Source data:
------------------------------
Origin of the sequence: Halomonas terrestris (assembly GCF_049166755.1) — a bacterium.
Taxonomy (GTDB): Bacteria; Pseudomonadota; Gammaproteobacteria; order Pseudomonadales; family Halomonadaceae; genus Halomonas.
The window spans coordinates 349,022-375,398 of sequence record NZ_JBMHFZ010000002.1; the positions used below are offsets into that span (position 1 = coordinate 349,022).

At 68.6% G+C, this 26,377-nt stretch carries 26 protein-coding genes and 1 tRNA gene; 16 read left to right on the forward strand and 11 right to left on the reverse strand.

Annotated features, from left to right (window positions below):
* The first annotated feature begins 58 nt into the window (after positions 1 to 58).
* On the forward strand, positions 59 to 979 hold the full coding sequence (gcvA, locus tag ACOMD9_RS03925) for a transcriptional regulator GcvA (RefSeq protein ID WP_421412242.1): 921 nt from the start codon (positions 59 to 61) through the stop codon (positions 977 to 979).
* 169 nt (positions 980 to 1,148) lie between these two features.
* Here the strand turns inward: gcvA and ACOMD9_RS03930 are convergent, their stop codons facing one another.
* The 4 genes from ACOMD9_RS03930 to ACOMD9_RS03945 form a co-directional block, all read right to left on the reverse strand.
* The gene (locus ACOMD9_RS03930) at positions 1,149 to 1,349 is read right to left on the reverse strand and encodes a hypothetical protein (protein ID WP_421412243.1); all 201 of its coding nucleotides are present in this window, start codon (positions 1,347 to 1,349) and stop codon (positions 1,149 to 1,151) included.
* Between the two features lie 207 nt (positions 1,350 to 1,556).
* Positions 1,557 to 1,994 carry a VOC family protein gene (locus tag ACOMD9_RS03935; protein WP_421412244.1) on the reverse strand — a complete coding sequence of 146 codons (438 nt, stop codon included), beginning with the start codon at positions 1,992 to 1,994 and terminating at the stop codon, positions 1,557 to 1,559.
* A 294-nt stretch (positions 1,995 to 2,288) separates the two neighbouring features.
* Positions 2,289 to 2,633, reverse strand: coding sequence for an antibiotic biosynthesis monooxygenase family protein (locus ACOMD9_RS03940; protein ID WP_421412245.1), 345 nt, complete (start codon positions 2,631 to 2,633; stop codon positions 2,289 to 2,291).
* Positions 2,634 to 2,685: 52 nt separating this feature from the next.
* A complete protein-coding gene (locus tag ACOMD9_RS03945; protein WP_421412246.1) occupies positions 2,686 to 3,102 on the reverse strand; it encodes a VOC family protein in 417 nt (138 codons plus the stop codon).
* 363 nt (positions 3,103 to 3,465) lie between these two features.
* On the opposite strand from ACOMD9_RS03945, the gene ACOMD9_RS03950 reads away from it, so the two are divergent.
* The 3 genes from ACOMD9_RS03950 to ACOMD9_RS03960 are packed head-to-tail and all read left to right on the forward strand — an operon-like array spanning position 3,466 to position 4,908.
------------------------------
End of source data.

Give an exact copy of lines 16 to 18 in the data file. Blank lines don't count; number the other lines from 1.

* Positions 2,634 to 2,685: 52 nt separating this feature from the next.
* A complete protein-coding gene (locus tag ACOMD9_RS03945; protein WP_421412246.1) occupies positions 2,686 to 3,102 on the reverse strand; it encodes a VOC family protein in 417 nt (138 codons plus the stop codon).
* 363 nt (positions 3,103 to 3,465) lie between these two features.